So Wednesday I was at Elevation church’s studios observing Jeff Sanchez mix a Lauren Daigle track. I noticed he did a trick you often see Dave Pensado do where you stack 3 different EQ’s and have each one of them do a little bit of work. Since several Waves admins and product specialists were also standing around, I meant to ask this question afterwards, but as hectic as things were that day, I just forgot. From what I’ve observed, Chris Lord Alge is the opposite (in his Slate videos and in the MTWM classes) and seems to make much more aggressive broad sweeping EQ strokes.
Of course I understand the difference between surgical EQ at the front of the chain and tone shaping EQ at the back. And I see the purpose of a chain like this
Surgical EQ/Filter -> Surgical Dynamics -> Tone Shaping EQ -> Tone Shaping Dynamics -> More Tons Shaping EQ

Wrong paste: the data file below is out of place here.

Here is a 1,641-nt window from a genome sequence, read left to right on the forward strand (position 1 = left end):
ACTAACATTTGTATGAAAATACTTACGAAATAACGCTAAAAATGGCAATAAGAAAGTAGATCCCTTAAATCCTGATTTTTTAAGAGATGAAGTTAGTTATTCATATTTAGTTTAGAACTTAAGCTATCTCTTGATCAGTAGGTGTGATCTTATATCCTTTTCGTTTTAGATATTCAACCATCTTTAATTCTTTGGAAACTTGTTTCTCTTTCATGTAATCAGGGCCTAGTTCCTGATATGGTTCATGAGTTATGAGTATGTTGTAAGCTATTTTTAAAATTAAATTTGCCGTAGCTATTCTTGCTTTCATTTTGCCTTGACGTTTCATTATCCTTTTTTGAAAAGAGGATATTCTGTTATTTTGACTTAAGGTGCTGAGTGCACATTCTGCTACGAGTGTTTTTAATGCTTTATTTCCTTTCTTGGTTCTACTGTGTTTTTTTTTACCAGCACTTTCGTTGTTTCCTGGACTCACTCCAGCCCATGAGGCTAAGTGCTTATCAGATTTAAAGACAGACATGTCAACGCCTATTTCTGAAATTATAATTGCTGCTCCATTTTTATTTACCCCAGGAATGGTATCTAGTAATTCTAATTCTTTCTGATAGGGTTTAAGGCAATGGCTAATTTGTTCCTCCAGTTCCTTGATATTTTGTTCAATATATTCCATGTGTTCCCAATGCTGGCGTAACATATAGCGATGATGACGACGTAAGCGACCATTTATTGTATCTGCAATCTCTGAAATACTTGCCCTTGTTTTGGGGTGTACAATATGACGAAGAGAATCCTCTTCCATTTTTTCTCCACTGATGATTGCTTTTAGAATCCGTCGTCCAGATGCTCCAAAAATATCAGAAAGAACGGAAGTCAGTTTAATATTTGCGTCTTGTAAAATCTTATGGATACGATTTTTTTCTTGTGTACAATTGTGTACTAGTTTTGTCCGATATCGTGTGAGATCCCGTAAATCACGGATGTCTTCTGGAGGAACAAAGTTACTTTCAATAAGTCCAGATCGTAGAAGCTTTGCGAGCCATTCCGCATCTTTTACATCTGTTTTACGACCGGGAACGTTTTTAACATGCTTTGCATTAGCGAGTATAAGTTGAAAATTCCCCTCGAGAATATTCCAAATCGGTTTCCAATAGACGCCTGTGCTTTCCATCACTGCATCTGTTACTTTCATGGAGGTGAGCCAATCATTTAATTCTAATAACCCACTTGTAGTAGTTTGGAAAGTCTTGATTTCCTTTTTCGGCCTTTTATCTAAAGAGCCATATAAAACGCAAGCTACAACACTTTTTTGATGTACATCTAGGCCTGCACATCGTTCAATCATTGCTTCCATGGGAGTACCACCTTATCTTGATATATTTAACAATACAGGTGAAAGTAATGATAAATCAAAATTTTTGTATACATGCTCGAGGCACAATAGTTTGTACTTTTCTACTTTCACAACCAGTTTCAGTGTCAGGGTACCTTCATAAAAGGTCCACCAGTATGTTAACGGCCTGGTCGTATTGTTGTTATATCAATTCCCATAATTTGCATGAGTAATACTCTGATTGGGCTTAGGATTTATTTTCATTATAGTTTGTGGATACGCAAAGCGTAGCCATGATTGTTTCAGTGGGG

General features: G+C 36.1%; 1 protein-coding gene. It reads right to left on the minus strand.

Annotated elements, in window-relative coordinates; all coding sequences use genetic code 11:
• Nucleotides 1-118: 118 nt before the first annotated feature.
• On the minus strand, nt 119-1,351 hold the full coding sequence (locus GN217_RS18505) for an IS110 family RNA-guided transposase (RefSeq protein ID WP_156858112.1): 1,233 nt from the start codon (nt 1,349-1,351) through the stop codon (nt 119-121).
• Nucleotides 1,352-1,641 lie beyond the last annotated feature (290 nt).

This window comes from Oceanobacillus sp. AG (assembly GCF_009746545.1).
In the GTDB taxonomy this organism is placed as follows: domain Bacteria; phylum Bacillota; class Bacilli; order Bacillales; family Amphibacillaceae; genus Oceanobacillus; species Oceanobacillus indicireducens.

But why this? Basic compressor -> EQ -> EQ -> EQ
Unless you run out of bands, why can’t you take an 8 band EQ and just make all the adjustments from one EQ? The dude was using the same EQ?
Forget about dynamics for a sec. Lets say we have this on a vocal chain:
EQ1: (HP Filter @ 120) + (-2 db low shelf cut @ 240) + (-1.5 db cut bell cut at 700) -> EQ2: (-3 db cut at 400)
How is that mathematically any different than this:
EQ1: (HP Filter @ 120) + (-2 db low shelf cut @ 240) + (-1.5 db cut bell cut at 700) + PLUS + (-3 db cut at 400)
…the difference being that the second thing was done with the same EQ?
…and also. What happens here:
EQ1: -2db @ 400 hz. EQ2: -2db @ 400 hz.
EQ: -4db @400 hz
@bozmillar, can you chime in here on how an EQ algorithm works? Or how some of this might make sense?